Predicting the Effect of Intellectual Capital, Social Capital, and Resource Efficiency on Entrepreneurship Competiveness Evidenced from All Income Level Countries

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Mekonnen Bogale
Reta Megersa Hundie
Kenenisa Lemi Debela


The aim of this explanatory study is to predict how social capital, intellectual capital, and resource efficiency would affect entrepreneurship competitiveness.  Five-year available data from two sources were used (2015-2019). Data for resource efficiency, social capital, and intellectual capital were obtained from the Global Sustainable Competitive Index, which has been organized by SolAbility Sustainable Intelligence. Data for entrepreneurial competitiveness were taken from the Global Entrepreneurship Index. 71 countries were ultimately chosen after the two data sources were aligned to identify those with data adequate for the study from both sources. Researchers further classified the targeted countries as Low-Middle income (37 countries) and High Income (34 countries) to check their performance differences. This means that low, lower-middle, and upper-middle are all included in one category because the performance gap among them is insignificant and are referred to as low-middle income for the sake of this study.  Inferential statistics model were used to analysis the data. Independent-t-test model was used to compare the performance of study variables between categorized countries. To explain the hypothesized influence of the predictors on entrepreneurship competitiveness, multiple linear regressions model (OLS) was used. Assumptions tests were checked before running the model. The finding of independent-t-test shows that there is statistically significant performance difference between the high income and low-middle income countries in terms of entrepreneurship competitiveness, social capital, and intellectual capital. Regression analysis result shows that the independent variables predict 58.6 % of the variance in the outcome variable.  From the three predictors, social capital and intellectual capital have their own statically significant influence on entrepreneurship competitiveness. Thus, working on these variables up to the standard application can bring incremental competitive capacity for entrepreneurship. The researchers believe that the study is of significant importance to policymakers, program developers, entrepreneurs, researchers since it provides useful insight on how the predictors influence entrepreneurship competitiveness.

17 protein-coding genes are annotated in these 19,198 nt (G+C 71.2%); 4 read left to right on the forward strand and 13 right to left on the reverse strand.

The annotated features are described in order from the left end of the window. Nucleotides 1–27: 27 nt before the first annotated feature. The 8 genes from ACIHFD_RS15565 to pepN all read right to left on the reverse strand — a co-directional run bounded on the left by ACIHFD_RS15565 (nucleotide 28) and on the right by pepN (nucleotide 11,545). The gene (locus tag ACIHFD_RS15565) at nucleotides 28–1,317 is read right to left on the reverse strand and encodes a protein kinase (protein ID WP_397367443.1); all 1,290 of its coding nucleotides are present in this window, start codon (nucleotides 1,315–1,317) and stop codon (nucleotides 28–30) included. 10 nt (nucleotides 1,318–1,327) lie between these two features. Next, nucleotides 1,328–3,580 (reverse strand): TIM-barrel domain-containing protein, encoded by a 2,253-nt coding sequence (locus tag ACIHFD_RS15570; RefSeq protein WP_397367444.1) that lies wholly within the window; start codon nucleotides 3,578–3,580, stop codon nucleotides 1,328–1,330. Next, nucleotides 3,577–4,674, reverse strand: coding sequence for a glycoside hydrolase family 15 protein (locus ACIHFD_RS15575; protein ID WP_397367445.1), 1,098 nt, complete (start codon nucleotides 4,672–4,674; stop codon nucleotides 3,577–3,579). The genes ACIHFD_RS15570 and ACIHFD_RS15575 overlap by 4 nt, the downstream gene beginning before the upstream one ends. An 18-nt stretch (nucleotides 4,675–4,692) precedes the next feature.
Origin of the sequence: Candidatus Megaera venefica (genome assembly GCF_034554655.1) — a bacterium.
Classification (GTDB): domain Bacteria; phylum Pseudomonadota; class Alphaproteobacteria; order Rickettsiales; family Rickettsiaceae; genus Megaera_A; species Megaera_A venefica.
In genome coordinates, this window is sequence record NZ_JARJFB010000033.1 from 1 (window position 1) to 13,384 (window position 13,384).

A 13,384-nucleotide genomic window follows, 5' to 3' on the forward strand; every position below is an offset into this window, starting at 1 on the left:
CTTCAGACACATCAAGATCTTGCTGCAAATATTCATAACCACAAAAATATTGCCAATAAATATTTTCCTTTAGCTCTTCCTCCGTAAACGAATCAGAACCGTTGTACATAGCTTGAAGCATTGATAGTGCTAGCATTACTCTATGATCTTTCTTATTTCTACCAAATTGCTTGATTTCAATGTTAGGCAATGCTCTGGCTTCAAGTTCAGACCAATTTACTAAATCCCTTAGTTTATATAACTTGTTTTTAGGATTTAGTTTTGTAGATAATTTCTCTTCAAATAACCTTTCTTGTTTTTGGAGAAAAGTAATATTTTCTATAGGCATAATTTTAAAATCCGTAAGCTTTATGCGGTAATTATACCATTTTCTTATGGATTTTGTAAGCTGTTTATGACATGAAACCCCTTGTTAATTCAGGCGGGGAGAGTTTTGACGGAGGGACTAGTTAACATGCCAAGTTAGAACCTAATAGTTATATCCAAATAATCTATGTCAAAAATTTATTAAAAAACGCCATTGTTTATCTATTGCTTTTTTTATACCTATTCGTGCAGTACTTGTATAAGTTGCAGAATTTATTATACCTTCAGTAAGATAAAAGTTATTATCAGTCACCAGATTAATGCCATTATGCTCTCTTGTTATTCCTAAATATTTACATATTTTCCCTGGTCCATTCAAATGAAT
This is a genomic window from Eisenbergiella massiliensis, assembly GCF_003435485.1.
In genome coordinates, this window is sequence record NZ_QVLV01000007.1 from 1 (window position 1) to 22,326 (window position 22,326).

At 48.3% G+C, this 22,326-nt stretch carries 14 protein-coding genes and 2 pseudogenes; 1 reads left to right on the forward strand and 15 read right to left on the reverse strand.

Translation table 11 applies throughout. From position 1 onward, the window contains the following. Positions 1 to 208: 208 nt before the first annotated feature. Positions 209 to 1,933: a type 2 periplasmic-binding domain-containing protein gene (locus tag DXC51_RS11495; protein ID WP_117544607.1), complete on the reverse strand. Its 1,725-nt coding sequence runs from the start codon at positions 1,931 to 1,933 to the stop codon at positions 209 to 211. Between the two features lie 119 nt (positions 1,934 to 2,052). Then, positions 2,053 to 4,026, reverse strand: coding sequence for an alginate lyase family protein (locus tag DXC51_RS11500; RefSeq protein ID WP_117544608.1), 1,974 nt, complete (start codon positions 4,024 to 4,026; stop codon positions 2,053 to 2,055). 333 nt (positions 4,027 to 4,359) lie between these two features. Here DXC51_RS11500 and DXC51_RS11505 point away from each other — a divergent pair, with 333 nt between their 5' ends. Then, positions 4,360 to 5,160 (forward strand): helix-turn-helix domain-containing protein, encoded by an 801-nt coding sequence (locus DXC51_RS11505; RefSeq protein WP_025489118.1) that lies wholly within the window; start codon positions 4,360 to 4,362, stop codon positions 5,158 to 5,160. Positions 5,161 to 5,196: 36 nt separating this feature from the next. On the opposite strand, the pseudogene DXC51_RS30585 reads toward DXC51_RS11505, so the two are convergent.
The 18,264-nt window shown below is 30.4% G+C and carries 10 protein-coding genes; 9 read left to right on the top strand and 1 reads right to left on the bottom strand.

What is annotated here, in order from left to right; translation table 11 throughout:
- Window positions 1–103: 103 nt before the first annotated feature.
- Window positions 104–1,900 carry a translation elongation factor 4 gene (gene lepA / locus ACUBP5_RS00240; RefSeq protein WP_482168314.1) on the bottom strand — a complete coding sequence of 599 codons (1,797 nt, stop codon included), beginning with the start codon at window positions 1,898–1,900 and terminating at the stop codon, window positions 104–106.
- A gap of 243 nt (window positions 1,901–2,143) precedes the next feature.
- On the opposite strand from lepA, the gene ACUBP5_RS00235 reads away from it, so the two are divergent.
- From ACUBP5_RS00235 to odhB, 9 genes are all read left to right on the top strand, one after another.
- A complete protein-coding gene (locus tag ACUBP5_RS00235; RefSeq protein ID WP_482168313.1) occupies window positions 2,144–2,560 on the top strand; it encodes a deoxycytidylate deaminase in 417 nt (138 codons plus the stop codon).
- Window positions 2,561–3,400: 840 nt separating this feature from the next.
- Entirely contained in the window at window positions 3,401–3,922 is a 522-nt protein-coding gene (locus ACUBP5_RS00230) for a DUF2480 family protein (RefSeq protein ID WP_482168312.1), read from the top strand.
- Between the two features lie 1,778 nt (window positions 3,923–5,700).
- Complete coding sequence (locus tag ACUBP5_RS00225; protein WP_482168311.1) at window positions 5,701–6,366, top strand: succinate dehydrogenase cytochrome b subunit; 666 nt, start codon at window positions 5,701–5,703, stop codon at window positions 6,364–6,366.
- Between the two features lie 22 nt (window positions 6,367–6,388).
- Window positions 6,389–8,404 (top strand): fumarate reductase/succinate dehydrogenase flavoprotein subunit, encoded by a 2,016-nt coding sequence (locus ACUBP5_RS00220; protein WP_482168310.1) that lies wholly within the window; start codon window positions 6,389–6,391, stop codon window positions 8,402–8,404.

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Author Biographies

Mekonnen Bogale, Jimma University

Associate Professor, Management Department, College of Business and Economics

Reta Megersa Hundie, Jimma University

Assistant Professor, Management Department, College of Business and Economics

Kenenisa Lemi Debela, Jimma University

Associate Professor, Management Department, College of Business and Economics